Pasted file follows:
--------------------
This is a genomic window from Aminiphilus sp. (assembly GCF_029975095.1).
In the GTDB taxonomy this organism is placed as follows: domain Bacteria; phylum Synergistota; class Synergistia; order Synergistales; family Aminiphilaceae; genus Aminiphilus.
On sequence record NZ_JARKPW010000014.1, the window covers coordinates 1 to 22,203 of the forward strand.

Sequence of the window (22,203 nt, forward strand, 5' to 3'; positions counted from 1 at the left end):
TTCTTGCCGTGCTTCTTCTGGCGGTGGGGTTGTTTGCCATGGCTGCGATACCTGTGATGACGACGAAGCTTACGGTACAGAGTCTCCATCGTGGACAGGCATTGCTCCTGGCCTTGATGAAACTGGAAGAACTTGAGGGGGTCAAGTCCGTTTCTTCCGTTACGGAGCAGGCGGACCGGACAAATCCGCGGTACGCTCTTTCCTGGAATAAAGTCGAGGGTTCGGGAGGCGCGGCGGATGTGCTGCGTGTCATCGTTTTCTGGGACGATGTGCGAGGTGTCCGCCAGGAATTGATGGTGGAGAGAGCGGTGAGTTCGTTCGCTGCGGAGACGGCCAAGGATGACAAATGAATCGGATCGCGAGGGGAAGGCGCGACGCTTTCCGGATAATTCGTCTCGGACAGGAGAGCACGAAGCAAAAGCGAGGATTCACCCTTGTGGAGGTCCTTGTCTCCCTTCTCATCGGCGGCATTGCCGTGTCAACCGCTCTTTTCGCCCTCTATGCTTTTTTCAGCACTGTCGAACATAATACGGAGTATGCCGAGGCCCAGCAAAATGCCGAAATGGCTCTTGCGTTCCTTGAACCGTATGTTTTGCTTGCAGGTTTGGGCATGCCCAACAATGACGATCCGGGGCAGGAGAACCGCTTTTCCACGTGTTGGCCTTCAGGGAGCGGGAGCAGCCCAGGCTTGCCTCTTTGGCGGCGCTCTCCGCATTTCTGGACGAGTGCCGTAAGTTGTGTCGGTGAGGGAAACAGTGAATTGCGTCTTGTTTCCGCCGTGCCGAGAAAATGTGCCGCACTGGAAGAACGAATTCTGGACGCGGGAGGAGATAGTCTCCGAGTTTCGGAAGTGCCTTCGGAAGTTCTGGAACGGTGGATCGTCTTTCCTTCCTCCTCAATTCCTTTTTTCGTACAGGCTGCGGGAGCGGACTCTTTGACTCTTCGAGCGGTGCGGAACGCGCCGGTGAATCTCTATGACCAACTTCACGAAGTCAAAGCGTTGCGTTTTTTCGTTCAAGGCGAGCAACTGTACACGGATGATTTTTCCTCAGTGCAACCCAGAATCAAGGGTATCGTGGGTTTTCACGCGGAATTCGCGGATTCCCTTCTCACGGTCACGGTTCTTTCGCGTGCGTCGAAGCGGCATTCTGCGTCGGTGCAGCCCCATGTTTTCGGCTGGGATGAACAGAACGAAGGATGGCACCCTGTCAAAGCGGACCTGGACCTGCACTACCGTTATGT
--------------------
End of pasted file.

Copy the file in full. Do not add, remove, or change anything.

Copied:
This is a genomic window from Aminiphilus sp. (assembly GCF_029975095.1).
In the GTDB taxonomy this organism is placed as follows: domain Bacteria; phylum Synergistota; class Synergistia; order Synergistales; family Aminiphilaceae; genus Aminiphilus.
On sequence record NZ_JARKPW010000014.1, the window covers coordinates 1 to 22,203 of the forward strand.

Sequence of the window (22,203 nt, forward strand, 5' to 3'; positions counted from 1 at the left end):
TTCTTGCCGTGCTTCTTCTGGCGGTGGGGTTGTTTGCCATGGCTGCGATACCTGTGATGACGACGAAGCTTACGGTACAGAGTCTCCATCGTGGACAGGCATTGCTCCTGGCCTTGATGAAACTGGAAGAACTTGAGGGGGTCAAGTCCGTTTCTTCCGTTACGGAGCAGGCGGACCGGACAAATCCGCGGTACGCTCTTTCCTGGAATAAAGTCGAGGGTTCGGGAGGCGCGGCGGATGTGCTGCGTGTCATCGTTTTCTGGGACGATGTGCGAGGTGTCCGCCAGGAATTGATGGTGGAGAGAGCGGTGAGTTCGTTCGCTGCGGAGACGGCCAAGGATGACAAATGAATCGGATCGCGAGGGGAAGGCGCGACGCTTTCCGGATAATTCGTCTCGGACAGGAGAGCACGAAGCAAAAGCGAGGATTCACCCTTGTGGAGGTCCTTGTCTCCCTTCTCATCGGCGGCATTGCCGTGTCAACCGCTCTTTTCGCCCTCTATGCTTTTTTCAGCACTGTCGAACATAATACGGAGTATGCCGAGGCCCAGCAAAATGCCGAAATGGCTCTTGCGTTCCTTGAACCGTATGTTTTGCTTGCAGGTTTGGGCATGCCCAACAATGACGATCCGGGGCAGGAGAACCGCTTTTCCACGTGTTGGCCTTCAGGGAGCGGGAGCAGCCCAGGCTTGCCTCTTTGGCGGCGCTCTCCGCATTTCTGGACGAGTGCCGTAAGTTGTGTCGGTGAGGGAAACAGTGAATTGCGTCTTGTTTCCGCCGTGCCGAGAAAATGTGCCGCACTGGAAGAACGAATTCTGGACGCGGGAGGAGATAGTCTCCGAGTTTCGGAAGTGCCTTCGGAAGTTCTGGAACGGTGGATCGTCTTTCCTTCCTCCTCAATTCCTTTTTTCGTACAGGCTGCGGGAGCGGACTCTTTGACTCTTCGAGCGGTGCGGAACGCGCCGGTGAATCTCTATGACCAACTTCACGAAGTCAAAGCGTTGCGTTTTTTCGTTCAAGGCGAGCAACTGTACACGGATGATTTTTCCTCAGTGCAACCCAGAATCAAGGGTATCGTGGGTTTTCACGCGGAATTCGCGGATTCCCTTCTCACGGTCACGGTTCTTTCGCGTGCGTCGAAGCGGCATTCTGCGTCGGTGCAGCCCCATGTTTTCGGCTGGGATGAACAGAACGAAGGATGGCACCCTGTCAAAGCGGACCTGGACCTGCACTACCGTTATGT